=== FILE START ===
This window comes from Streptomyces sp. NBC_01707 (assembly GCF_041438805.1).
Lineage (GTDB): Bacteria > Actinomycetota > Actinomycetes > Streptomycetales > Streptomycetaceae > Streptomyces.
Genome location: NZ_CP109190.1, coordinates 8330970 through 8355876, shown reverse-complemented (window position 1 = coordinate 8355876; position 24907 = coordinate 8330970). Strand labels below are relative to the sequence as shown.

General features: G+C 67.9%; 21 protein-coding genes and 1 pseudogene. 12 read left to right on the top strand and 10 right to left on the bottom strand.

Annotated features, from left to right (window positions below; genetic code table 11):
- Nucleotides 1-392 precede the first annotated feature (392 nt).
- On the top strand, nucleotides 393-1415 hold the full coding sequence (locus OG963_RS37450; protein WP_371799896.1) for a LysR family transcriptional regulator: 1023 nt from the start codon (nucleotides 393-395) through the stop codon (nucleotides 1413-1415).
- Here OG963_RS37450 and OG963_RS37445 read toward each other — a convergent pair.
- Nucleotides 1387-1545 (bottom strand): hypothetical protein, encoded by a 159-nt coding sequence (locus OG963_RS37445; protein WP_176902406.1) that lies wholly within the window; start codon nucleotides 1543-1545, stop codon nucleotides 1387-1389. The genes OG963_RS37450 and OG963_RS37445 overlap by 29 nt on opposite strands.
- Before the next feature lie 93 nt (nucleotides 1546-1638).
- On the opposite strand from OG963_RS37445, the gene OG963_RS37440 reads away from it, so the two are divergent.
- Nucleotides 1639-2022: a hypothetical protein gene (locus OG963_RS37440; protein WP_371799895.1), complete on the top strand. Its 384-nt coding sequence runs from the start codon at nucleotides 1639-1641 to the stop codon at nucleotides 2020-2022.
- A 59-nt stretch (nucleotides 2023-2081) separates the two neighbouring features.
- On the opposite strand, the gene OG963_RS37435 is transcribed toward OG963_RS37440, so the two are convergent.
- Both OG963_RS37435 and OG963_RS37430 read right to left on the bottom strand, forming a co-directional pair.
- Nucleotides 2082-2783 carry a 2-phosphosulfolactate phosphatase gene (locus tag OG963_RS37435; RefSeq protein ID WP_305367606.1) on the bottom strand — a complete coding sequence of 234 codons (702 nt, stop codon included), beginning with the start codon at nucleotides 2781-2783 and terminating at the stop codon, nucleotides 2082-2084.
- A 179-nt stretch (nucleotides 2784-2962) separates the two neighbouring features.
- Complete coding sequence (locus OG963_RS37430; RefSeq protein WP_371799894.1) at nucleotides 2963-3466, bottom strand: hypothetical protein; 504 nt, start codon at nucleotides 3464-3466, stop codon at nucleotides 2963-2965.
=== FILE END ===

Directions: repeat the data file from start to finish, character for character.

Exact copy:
This window comes from Streptomyces sp. NBC_01707 (assembly GCF_041438805.1).
Lineage (GTDB): Bacteria > Actinomycetota > Actinomycetes > Streptomycetales > Streptomycetaceae > Streptomyces.
Genome location: NZ_CP109190.1, coordinates 8330970 through 8355876, shown reverse-complemented (window position 1 = coordinate 8355876; position 24907 = coordinate 8330970). Strand labels below are relative to the sequence as shown.

General features: G+C 67.9%; 21 protein-coding genes and 1 pseudogene. 12 read left to right on the top strand and 10 right to left on the bottom strand.

Annotated features, from left to right (window positions below; genetic code table 11):
- Nucleotides 1-392 precede the first annotated feature (392 nt).
- On the top strand, nucleotides 393-1415 hold the full coding sequence (locus OG963_RS37450; protein WP_371799896.1) for a LysR family transcriptional regulator: 1023 nt from the start codon (nucleotides 393-395) through the stop codon (nucleotides 1413-1415).
- Here OG963_RS37450 and OG963_RS37445 read toward each other — a convergent pair.
- Nucleotides 1387-1545 (bottom strand): hypothetical protein, encoded by a 159-nt coding sequence (locus OG963_RS37445; protein WP_176902406.1) that lies wholly within the window; start codon nucleotides 1543-1545, stop codon nucleotides 1387-1389. The genes OG963_RS37450 and OG963_RS37445 overlap by 29 nt on opposite strands.
- Before the next feature lie 93 nt (nucleotides 1546-1638).
- On the opposite strand from OG963_RS37445, the gene OG963_RS37440 reads away from it, so the two are divergent.
- Nucleotides 1639-2022: a hypothetical protein gene (locus OG963_RS37440; protein WP_371799895.1), complete on the top strand. Its 384-nt coding sequence runs from the start codon at nucleotides 1639-1641 to the stop codon at nucleotides 2020-2022.
- A 59-nt stretch (nucleotides 2023-2081) separates the two neighbouring features.
- On the opposite strand, the gene OG963_RS37435 is transcribed toward OG963_RS37440, so the two are convergent.
- Both OG963_RS37435 and OG963_RS37430 read right to left on the bottom strand, forming a co-directional pair.
- Nucleotides 2082-2783 carry a 2-phosphosulfolactate phosphatase gene (locus tag OG963_RS37435; RefSeq protein ID WP_305367606.1) on the bottom strand — a complete coding sequence of 234 codons (702 nt, stop codon included), beginning with the start codon at nucleotides 2781-2783 and terminating at the stop codon, nucleotides 2082-2084.
- A 179-nt stretch (nucleotides 2784-2962) separates the two neighbouring features.
- Complete coding sequence (locus OG963_RS37430; RefSeq protein WP_371799894.1) at nucleotides 2963-3466, bottom strand: hypothetical protein; 504 nt, start codon at nucleotides 3464-3466, stop codon at nucleotides 2963-2965.